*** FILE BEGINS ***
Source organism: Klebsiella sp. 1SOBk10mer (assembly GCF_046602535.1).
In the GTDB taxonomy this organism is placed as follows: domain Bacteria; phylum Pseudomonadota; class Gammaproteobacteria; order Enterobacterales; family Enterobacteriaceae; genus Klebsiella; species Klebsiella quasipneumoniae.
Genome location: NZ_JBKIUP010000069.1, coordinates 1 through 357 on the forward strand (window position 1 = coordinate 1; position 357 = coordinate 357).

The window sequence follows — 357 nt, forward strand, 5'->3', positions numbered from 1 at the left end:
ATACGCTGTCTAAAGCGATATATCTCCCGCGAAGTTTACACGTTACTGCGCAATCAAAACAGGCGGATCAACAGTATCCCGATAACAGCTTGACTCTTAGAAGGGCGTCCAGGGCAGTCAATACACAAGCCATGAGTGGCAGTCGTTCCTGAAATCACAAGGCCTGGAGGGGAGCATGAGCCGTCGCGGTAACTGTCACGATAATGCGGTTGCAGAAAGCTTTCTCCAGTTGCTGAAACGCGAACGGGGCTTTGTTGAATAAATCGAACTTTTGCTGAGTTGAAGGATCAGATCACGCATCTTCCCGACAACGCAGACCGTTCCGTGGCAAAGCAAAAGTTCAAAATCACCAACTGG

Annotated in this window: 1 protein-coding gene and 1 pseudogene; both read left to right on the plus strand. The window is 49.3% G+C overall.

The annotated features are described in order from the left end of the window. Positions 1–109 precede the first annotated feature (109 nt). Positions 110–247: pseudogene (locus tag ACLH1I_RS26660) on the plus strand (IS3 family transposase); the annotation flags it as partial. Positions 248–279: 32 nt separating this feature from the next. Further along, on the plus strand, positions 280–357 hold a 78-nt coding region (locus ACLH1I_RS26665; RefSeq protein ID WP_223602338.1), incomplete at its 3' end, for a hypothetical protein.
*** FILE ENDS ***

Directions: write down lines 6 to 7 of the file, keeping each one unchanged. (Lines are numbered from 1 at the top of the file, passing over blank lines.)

Annotated in this window: 1 protein-coding gene and 1 pseudogene; both read left to right on the plus strand. The window is 49.3% G+C overall.

The annotated features are described in order from the left end of the window. Positions 1–109 precede the first annotated feature (109 nt). Positions 110–247: pseudogene (locus tag ACLH1I_RS26660) on the plus strand (IS3 family transposase); the annotation flags it as partial. Positions 248–279: 32 nt separating this feature from the next. Further along, on the plus strand, positions 280–357 hold a 78-nt coding region (locus ACLH1I_RS26665; RefSeq protein ID WP_223602338.1), incomplete at its 3' end, for a hypothetical protein.